It’s sometimes easy to forget that for all their human-like qualities, robots are in fact machines. While some systems allow them to recognize basic objects, they still don’t necessarily make sense of what they’re looking at – they might see and recognize a box, for instance, but what does the presence of a box suggest to them? Now, researchers at Massachusetts-based engineering firm Aptima are developing a system known as Cognitive Patterns. It allows robots and humans to collaborate on building the robots’ understanding of the world, thus allowing them to operate on their own more effectively.
At the base of the system is a rich onboard database of objects that the robot can cross-reference with its relatively limited sensory input. In this way, even if not a lot of information is available visibly, what information there is can go a long way towards identifying an object. In some cases, even if an entire object isn’t entirely recognizable, its basic components may still be – by running that combination of those components through the database, a match may yet result.
When the robot is stymied by something that’s truly unidentifiable, it can combine different concepts from its database to create a unique new identity for that item. This closely resembles the process that takes place in the human brain, which allows us to interpret things as the sum of their recognizable parts, instead of just as mysteries.
In such a situation, however, the Cognitive Patterns remote user interface also allows the mostly-autonomous robot to query its human “partner” about things that it doesn’t understand. That person can respond by assigning an identity to the item, which is added to the robot’s database for future reference. This lets the robot actually learn, with some help from its teacher.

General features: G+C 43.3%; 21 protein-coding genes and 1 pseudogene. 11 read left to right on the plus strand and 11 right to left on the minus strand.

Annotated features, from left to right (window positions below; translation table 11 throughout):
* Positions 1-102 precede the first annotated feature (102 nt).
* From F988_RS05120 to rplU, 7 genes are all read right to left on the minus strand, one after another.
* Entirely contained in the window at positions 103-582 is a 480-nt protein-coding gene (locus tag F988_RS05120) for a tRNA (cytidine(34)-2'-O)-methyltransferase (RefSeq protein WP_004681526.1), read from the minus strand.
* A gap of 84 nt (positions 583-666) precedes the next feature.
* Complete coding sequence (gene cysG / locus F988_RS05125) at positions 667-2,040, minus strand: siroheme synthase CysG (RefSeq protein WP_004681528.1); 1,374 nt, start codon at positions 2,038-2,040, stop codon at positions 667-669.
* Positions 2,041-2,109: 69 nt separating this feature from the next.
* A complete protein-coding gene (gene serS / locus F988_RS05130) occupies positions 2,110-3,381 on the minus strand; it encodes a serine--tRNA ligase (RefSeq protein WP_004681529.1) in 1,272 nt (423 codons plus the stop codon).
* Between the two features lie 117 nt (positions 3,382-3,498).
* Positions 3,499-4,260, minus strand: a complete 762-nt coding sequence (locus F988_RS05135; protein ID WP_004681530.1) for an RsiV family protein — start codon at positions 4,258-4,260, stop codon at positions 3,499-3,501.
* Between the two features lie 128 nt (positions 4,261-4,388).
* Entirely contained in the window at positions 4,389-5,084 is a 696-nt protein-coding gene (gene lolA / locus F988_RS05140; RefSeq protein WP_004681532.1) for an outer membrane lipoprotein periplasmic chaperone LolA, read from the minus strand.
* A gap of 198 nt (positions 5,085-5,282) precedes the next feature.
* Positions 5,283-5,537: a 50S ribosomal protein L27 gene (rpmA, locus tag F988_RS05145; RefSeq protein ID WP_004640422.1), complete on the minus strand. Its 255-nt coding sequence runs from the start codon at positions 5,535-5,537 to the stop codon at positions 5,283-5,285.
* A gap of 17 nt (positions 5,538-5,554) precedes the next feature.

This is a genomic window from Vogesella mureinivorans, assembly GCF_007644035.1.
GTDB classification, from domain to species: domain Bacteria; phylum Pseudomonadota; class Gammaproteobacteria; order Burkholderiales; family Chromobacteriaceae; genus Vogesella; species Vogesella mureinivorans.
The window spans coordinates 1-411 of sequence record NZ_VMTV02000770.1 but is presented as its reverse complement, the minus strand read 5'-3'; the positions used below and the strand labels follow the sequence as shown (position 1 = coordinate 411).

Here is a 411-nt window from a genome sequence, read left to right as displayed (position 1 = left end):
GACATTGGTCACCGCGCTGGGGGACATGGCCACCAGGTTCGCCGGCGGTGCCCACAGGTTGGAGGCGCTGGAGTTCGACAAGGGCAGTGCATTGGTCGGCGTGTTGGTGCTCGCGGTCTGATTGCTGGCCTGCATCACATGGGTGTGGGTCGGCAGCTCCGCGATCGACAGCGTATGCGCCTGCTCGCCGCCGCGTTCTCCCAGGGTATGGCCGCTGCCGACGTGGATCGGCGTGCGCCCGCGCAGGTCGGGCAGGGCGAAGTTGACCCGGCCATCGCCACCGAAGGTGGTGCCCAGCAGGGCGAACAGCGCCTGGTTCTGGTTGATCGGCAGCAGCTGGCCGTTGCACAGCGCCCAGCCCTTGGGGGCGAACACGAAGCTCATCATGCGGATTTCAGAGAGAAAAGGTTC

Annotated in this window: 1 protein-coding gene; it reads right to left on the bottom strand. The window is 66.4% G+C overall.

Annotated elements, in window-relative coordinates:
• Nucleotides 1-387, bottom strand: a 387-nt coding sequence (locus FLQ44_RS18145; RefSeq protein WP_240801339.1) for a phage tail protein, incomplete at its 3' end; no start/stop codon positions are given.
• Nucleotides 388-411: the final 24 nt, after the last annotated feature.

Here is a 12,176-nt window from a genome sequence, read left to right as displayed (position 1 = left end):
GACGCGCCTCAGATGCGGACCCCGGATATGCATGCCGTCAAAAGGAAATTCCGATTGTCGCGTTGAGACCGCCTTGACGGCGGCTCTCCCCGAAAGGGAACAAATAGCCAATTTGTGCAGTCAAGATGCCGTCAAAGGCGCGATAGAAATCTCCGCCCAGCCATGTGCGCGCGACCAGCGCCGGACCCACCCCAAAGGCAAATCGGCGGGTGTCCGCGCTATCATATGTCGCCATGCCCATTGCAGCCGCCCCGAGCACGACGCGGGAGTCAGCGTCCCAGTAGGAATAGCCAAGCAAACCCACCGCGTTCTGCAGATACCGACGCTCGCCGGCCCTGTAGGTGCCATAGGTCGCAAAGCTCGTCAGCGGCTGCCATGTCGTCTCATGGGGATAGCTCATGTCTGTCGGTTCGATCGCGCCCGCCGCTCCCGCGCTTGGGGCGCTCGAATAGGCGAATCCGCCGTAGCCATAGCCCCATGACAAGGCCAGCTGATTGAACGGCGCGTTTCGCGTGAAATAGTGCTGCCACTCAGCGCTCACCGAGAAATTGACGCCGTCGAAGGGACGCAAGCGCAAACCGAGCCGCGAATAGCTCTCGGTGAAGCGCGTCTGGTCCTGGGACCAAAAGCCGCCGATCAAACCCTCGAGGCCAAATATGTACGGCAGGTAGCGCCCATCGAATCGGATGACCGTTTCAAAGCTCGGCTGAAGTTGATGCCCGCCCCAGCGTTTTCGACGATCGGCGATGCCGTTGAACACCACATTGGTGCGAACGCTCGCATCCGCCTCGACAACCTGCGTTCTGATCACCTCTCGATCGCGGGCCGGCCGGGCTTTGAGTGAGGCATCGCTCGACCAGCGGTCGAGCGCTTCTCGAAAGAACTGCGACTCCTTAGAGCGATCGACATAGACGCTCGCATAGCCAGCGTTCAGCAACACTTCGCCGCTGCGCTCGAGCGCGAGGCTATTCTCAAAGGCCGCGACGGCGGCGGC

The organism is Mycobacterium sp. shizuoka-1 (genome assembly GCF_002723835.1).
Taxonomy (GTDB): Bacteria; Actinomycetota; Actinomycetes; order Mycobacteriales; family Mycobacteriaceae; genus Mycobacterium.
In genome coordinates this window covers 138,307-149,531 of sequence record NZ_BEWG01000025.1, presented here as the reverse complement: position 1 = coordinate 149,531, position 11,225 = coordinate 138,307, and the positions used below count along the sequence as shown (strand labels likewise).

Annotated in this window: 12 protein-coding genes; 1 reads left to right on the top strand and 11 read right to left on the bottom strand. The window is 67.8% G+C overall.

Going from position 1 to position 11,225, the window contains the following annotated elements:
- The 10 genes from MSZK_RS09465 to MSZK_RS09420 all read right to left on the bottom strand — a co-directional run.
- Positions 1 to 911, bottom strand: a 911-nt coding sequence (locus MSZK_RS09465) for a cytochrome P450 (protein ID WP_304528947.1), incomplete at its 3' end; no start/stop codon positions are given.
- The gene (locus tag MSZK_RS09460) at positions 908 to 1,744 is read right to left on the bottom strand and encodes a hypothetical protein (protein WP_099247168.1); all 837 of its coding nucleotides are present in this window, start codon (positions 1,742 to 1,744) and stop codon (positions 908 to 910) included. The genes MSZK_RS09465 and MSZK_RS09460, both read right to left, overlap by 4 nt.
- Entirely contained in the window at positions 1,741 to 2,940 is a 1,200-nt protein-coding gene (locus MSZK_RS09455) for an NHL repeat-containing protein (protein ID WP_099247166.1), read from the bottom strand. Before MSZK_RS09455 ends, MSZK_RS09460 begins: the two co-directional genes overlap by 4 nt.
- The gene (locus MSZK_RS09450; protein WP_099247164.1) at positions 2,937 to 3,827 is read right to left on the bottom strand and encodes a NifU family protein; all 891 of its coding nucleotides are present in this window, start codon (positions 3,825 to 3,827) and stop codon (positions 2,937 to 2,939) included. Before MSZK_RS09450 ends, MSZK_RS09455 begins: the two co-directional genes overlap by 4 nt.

The interface also allows the user to query the robot about what it’s perceiving, it lets the robot post alerts to the user, and it displays live feeds from the robot’s video and mapping systems.
However it goes about recognizing or assigning new identities to objects, the system also provides the robot with some context. If it identifies a refrigerator, for instance, the robot is able to ascertain that it’s probably in a kitchen or lunch room. Should it be trying to locate a furnace, the robot will be able to independently figure out that the presence of a fridge strongly suggests that it’s not in the right room.
Aptima is developing Cognitive Patterns with industry partner iRobot, for DARPA's Defense Sciences Office and the US Army Research Laboratory’s Cognitive Robotics team. More information on the system is available in the video below.
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